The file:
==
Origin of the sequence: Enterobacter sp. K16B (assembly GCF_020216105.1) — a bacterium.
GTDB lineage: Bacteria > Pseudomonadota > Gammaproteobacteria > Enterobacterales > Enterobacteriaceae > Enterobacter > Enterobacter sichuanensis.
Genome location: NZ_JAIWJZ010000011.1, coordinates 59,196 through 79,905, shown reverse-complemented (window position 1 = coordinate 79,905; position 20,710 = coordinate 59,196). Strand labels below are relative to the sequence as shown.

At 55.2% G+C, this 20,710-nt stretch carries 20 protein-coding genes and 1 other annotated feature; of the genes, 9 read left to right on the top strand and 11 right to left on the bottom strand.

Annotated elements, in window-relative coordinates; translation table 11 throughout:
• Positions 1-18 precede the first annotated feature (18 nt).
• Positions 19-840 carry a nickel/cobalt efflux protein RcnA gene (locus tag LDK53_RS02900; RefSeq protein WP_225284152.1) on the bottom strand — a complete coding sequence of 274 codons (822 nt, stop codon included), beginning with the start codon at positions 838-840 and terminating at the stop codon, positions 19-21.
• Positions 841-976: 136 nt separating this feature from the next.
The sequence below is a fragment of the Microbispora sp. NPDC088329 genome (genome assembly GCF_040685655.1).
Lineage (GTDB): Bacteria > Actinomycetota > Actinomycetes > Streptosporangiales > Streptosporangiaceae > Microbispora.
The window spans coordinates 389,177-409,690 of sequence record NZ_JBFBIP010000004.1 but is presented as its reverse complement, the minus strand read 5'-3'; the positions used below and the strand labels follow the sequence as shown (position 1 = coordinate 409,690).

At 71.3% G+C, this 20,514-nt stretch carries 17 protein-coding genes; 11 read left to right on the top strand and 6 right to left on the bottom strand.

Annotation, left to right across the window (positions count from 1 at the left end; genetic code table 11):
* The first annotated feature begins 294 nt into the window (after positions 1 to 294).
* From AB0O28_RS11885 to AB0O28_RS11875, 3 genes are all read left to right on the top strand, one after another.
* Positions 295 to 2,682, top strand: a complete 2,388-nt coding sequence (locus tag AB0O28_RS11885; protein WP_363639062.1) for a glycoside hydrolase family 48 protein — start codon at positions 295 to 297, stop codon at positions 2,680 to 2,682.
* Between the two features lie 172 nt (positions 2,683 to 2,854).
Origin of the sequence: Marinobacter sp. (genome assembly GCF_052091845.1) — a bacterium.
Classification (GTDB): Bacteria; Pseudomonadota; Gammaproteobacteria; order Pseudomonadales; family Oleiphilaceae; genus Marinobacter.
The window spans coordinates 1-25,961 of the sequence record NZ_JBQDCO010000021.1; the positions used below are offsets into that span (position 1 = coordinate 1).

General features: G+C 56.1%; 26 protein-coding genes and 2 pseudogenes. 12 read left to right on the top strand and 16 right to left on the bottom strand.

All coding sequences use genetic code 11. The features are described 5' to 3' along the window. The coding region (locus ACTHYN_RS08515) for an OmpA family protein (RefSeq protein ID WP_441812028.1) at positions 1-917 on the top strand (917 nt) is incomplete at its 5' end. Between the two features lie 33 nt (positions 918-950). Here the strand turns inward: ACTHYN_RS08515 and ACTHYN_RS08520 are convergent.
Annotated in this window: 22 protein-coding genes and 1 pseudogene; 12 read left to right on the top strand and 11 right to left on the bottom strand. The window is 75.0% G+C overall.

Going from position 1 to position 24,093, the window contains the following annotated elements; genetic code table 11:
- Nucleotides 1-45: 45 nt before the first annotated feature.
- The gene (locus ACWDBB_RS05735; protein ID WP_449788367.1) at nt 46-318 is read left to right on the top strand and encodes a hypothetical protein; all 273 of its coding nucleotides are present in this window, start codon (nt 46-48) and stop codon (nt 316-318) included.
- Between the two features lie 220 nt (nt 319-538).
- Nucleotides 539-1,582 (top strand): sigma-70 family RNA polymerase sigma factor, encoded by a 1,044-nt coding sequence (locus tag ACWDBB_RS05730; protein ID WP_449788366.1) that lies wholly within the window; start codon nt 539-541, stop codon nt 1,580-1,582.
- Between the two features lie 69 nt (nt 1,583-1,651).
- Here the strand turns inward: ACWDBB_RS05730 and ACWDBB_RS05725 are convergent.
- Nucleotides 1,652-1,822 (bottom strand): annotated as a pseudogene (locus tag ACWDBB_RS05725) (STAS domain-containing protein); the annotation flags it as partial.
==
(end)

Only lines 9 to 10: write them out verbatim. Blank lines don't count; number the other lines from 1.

The sequence below is a fragment of the Microbispora sp. NPDC088329 genome (genome assembly GCF_040685655.1).
Lineage (GTDB): Bacteria > Actinomycetota > Actinomycetes > Streptosporangiales > Streptosporangiaceae > Microbispora.